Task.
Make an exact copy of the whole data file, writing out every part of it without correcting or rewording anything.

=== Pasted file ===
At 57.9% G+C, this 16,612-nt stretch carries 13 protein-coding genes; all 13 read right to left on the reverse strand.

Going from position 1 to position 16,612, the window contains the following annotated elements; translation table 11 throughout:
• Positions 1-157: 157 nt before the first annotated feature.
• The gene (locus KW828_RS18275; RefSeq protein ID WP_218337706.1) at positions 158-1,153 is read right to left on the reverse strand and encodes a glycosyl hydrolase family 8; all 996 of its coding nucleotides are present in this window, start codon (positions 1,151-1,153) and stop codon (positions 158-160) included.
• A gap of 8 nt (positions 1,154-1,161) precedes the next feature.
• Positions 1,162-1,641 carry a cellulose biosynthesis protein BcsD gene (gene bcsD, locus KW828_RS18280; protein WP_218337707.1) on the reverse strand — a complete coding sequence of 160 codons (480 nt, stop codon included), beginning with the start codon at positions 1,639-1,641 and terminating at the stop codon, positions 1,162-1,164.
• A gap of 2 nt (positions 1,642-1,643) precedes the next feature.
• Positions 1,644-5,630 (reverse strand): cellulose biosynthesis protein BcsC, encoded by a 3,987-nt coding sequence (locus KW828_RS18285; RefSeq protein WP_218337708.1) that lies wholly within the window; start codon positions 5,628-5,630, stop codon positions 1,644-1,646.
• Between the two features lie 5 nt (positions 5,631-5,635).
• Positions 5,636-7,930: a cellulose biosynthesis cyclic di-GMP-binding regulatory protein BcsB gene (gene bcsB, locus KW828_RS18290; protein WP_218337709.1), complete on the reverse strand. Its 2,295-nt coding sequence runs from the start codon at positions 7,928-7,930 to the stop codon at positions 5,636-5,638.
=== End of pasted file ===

At 57.9% G+C, this 16,612-nt stretch carries 13 protein-coding genes; all 13 read right to left on the reverse strand.

Going from position 1 to position 16,612, the window contains the following annotated elements; translation table 11 throughout:
• Positions 1-157: 157 nt before the first annotated feature.
• The gene (locus KW828_RS18275; RefSeq protein ID WP_218337706.1) at positions 158-1,153 is read right to left on the reverse strand and encodes a glycosyl hydrolase family 8; all 996 of its coding nucleotides are present in this window, start codon (positions 1,151-1,153) and stop codon (positions 158-160) included.
• A gap of 8 nt (positions 1,154-1,161) precedes the next feature.
• Positions 1,162-1,641 carry a cellulose biosynthesis protein BcsD gene (gene bcsD, locus KW828_RS18280; protein WP_218337707.1) on the reverse strand — a complete coding sequence of 160 codons (480 nt, stop codon included), beginning with the start codon at positions 1,639-1,641 and terminating at the stop codon, positions 1,162-1,164.
• A gap of 2 nt (positions 1,642-1,643) precedes the next feature.
• Positions 1,644-5,630 (reverse strand): cellulose biosynthesis protein BcsC, encoded by a 3,987-nt coding sequence (locus KW828_RS18285; RefSeq protein WP_218337708.1) that lies wholly within the window; start codon positions 5,628-5,630, stop codon positions 1,644-1,646.
• Between the two features lie 5 nt (positions 5,631-5,635).
• Positions 5,636-7,930: a cellulose biosynthesis cyclic di-GMP-binding regulatory protein BcsB gene (gene bcsB, locus KW828_RS18290; protein WP_218337709.1), complete on the reverse strand. Its 2,295-nt coding sequence runs from the start codon at positions 7,928-7,930 to the stop codon at positions 5,636-5,638.